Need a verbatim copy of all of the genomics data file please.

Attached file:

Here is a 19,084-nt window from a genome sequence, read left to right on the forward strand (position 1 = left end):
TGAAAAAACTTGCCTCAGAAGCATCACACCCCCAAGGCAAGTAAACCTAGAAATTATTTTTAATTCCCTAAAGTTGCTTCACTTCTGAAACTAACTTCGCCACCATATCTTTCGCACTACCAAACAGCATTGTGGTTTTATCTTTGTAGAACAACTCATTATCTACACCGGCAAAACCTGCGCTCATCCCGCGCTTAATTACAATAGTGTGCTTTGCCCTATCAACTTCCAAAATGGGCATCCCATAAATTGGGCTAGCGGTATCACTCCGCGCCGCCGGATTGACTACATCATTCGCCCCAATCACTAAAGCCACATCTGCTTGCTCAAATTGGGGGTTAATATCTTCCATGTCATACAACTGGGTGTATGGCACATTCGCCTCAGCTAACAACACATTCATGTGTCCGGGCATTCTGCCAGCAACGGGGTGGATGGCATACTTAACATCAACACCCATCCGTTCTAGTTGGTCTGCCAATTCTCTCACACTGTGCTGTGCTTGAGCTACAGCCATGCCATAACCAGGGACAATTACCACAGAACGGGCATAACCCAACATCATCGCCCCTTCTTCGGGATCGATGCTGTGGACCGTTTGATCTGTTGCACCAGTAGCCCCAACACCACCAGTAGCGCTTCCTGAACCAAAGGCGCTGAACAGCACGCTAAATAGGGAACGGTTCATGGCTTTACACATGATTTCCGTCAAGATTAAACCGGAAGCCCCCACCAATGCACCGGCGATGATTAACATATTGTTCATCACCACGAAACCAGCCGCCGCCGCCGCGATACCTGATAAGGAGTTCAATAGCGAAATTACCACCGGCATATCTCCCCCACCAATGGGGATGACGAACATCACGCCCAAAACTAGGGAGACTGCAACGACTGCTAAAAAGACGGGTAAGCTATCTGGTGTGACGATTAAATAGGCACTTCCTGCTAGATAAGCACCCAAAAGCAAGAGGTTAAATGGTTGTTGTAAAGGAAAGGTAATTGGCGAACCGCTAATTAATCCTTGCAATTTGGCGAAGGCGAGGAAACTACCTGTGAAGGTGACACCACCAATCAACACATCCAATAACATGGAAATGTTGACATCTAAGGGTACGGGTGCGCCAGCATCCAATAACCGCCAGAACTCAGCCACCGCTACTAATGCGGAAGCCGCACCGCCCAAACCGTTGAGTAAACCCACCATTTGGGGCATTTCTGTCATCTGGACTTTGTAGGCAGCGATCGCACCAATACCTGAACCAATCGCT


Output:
Here is a 19,084-nt window from a genome sequence, read left to right on the forward strand (position 1 = left end):
TGAAAAAACTTGCCTCAGAAGCATCACACCCCCAAGGCAAGTAAACCTAGAAATTATTTTTAATTCCCTAAAGTTGCTTCACTTCTGAAACTAACTTCGCCACCATATCTTTCGCACTACCAAACAGCATTGTGGTTTTATCTTTGTAGAACAACTCATTATCTACACCGGCAAAACCTGCGCTCATCCCGCGCTTAATTACAATAGTGTGCTTTGCCCTATCAACTTCCAAAATGGGCATCCCATAAATTGGGCTAGCGGTATCACTCCGCGCCGCCGGATTGACTACATCATTCGCCCCAATCACTAAAGCCACATCTGCTTGCTCAAATTGGGGGTTAATATCTTCCATGTCATACAACTGGGTGTATGGCACATTCGCCTCAGCTAACAACACATTCATGTGTCCGGGCATTCTGCCAGCAACGGGGTGGATGGCATACTTAACATCAACACCCATCCGTTCTAGTTGGTCTGCCAATTCTCTCACACTGTGCTGTGCTTGAGCTACAGCCATGCCATAACCAGGGACAATTACCACAGAACGGGCATAACCCAACATCATCGCCCCTTCTTCGGGATCGATGCTGTGGACCGTTTGATCTGTTGCACCAGTAGCCCCAACACCACCAGTAGCGCTTCCTGAACCAAAGGCGCTGAACAGCACGCTAAATAGGGAACGGTTCATGGCTTTACACATGATTTCCGTCAAGATTAAACCGGAAGCCCCCACCAATGCACCGGCGATGATTAACATATTGTTCATCACCACGAAACCAGCCGCCGCCGCCGCGATACCTGATAAGGAGTTCAATAGCGAAATTACCACCGGCATATCTCCCCCACCAATGGGGATGACGAACATCACGCCCAAAACTAGGGAGACTGCAACGACTGCTAAAAAGACGGGTAAGCTATCTGGTGTGACGATTAAATAGGCACTTCCTGCTAGATAAGCACCCAAAAGCAAGAGGTTAAATGGTTGTTGTAAAGGAAAGGTAATTGGCGAACCGCTAATTAATCCTTGCAATTTGGCGAAGGCGAGGAAACTACCTGTGAAGGTGACACCACCAATCAACACATCCAATAACATGGAAATGTTGACATCTAAGGGTACGGGTGCGCCAGCATCCAATAACCGCCAGAACTCAGCCACCGCTACTAATGCGGAAGCCGCACCGCCCAAACCGTTGAGTAAACCCACCATTTGGGGCATTTCTGTCATCTGGACTTTGTAGGCAGCGATCGCACCAATACCTGAACCAATCGCT